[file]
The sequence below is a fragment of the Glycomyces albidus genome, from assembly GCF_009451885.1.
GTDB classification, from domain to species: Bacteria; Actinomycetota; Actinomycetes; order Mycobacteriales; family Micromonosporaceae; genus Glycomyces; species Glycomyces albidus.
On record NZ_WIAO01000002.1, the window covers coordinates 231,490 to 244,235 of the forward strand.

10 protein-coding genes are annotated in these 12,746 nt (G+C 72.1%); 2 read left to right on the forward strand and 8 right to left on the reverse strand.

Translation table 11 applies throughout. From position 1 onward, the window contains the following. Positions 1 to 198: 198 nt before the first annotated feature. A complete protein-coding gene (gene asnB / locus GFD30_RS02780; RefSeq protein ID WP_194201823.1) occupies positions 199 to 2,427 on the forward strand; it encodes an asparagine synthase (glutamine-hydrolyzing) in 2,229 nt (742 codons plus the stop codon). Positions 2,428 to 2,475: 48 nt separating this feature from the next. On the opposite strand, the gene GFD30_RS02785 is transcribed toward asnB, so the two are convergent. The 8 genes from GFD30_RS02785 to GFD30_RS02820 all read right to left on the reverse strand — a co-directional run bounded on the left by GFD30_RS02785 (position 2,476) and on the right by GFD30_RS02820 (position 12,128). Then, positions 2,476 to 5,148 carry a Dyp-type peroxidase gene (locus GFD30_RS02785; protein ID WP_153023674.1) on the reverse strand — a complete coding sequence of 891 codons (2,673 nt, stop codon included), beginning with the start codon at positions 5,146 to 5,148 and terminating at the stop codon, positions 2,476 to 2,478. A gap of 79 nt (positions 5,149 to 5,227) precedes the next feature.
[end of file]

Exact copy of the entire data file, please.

The sequence below is a fragment of the Glycomyces albidus genome, from assembly GCF_009451885.1.
GTDB classification, from domain to species: Bacteria; Actinomycetota; Actinomycetes; order Mycobacteriales; family Micromonosporaceae; genus Glycomyces; species Glycomyces albidus.
On record NZ_WIAO01000002.1, the window covers coordinates 231,490 to 244,235 of the forward strand.

10 protein-coding genes are annotated in these 12,746 nt (G+C 72.1%); 2 read left to right on the forward strand and 8 right to left on the reverse strand.

Translation table 11 applies throughout. From position 1 onward, the window contains the following. Positions 1 to 198: 198 nt before the first annotated feature. A complete protein-coding gene (gene asnB / locus GFD30_RS02780; RefSeq protein ID WP_194201823.1) occupies positions 199 to 2,427 on the forward strand; it encodes an asparagine synthase (glutamine-hydrolyzing) in 2,229 nt (742 codons plus the stop codon). Positions 2,428 to 2,475: 48 nt separating this feature from the next. On the opposite strand, the gene GFD30_RS02785 is transcribed toward asnB, so the two are convergent. The 8 genes from GFD30_RS02785 to GFD30_RS02820 all read right to left on the reverse strand — a co-directional run bounded on the left by GFD30_RS02785 (position 2,476) and on the right by GFD30_RS02820 (position 12,128). Then, positions 2,476 to 5,148 carry a Dyp-type peroxidase gene (locus GFD30_RS02785; protein ID WP_153023674.1) on the reverse strand — a complete coding sequence of 891 codons (2,673 nt, stop codon included), beginning with the start codon at positions 5,146 to 5,148 and terminating at the stop codon, positions 2,476 to 2,478. A gap of 79 nt (positions 5,149 to 5,227) precedes the next feature.